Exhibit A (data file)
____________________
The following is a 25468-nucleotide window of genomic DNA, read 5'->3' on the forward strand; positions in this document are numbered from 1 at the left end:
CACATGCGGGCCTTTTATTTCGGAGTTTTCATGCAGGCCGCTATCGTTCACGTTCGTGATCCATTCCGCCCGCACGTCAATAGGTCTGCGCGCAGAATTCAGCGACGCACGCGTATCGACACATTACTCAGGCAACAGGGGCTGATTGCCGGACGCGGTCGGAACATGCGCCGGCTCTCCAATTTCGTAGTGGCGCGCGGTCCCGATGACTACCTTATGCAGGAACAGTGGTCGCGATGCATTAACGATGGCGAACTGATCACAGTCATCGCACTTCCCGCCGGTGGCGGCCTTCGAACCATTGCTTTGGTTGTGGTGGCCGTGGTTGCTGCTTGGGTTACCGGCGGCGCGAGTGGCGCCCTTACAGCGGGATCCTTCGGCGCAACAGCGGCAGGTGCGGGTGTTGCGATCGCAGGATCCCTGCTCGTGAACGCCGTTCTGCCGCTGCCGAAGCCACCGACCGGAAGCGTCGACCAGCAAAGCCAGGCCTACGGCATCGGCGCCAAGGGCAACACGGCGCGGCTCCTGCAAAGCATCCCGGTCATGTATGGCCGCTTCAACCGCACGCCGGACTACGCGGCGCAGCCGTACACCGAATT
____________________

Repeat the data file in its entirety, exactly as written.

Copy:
The following is a 25468-nucleotide window of genomic DNA, read 5'->3' on the forward strand; positions in this document are numbered from 1 at the left end:
CACATGCGGGCCTTTTATTTCGGAGTTTTCATGCAGGCCGCTATCGTTCACGTTCGTGATCCATTCCGCCCGCACGTCAATAGGTCTGCGCGCAGAATTCAGCGACGCACGCGTATCGACACATTACTCAGGCAACAGGGGCTGATTGCCGGACGCGGTCGGAACATGCGCCGGCTCTCCAATTTCGTAGTGGCGCGCGGTCCCGATGACTACCTTATGCAGGAACAGTGGTCGCGATGCATTAACGATGGCGAACTGATCACAGTCATCGCACTTCCCGCCGGTGGCGGCCTTCGAACCATTGCTTTGGTTGTGGTGGCCGTGGTTGCTGCTTGGGTTACCGGCGGCGCGAGTGGCGCCCTTACAGCGGGATCCTTCGGCGCAACAGCGGCAGGTGCGGGTGTTGCGATCGCAGGATCCCTGCTCGTGAACGCCGTTCTGCCGCTGCCGAAGCCACCGACCGGAAGCGTCGACCAGCAAAGCCAGGCCTACGGCATCGGCGCCAAGGGCAACACGGCGCGGCTCCTGCAAAGCATCCCGGTCATGTATGGCCGCTTCAACCGCACGCCGGACTACGCGGCGCAGCCGTACACCGAATT